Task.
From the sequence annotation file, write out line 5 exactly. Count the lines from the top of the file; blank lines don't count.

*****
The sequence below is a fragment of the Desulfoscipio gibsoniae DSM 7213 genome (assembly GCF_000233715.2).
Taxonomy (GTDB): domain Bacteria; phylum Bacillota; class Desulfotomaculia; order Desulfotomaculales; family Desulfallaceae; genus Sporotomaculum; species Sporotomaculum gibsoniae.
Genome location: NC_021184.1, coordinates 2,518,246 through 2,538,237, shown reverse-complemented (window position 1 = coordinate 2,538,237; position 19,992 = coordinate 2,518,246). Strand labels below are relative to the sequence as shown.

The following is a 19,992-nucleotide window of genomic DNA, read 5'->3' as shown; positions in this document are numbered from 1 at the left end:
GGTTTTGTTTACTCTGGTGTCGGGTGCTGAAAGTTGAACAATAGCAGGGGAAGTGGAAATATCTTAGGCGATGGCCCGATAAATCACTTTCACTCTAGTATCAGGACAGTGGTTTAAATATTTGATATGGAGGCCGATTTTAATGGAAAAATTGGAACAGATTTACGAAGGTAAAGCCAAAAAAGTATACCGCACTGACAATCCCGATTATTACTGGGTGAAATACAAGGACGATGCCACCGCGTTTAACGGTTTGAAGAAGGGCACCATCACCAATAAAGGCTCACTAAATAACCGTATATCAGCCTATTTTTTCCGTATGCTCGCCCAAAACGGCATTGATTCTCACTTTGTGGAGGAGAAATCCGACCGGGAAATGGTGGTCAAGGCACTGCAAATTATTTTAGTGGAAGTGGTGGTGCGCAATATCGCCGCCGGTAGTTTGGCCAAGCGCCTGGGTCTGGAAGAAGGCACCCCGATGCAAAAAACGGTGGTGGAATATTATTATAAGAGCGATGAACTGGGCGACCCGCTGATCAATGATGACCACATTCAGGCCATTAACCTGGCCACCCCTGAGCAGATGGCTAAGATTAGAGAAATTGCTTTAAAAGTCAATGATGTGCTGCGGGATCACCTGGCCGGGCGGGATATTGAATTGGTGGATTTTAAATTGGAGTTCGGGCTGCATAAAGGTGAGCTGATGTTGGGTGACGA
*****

GGTTTTGTTTACTCTGGTGTCGGGTGCTGAAAGTTGAACAATAGCAGGGGAAGTGGAAATATCTTAGGCGATGGCCCGATAAATCACTTTCACTCTAGTATCAGGACAGTGGTTTAAATATTTGATATGGAGGCCGATTTTAATGGAAAAATTGGAACAGATTTACGAAGGTAAAGCCAAAAAAGTATACCGCACTGACAATCCCGATTATTACTGGGTGAAATACAAGGACGATGCCACCGCGTTTAACGGTTTGAAGAAGGGCACCATCACCAATAAAGGCTCACTAAATAACCGTATATCAGCCTATTTTTTCCGTATGCTCGCCCAAAACGGCATTGATTCTCACTTTGTGGAGGAGAAATCCGACCGGGAAATGGTGGTCAAGGCACTGCAAATTATTTTAGTGGAAGTGGTGGTGCGCAATATCGCCGCCGGTAGTTTGGCCAAGCGCCTGGGTCTGGAAGAAGGCACCCCGATGCAAAAAACGGTGGTGGAATATTATTATAAGAGCGATGAACTGGGCGACCCGCTGATCAATGATGACCACATTCAGGCCATTAACCTGGCCACCCCTGAGCAGATGGCTAAGATTAGAGAAATTGCTTTAAAAGTCAATGATGTGCTGCGGGATCACCTGGCCGGGCGGGATATTGAATTGGTGGATTTTAAATTGGAGTTCGGGCTGCATAAAGGTGAGCTGATGTTGGGTGACGA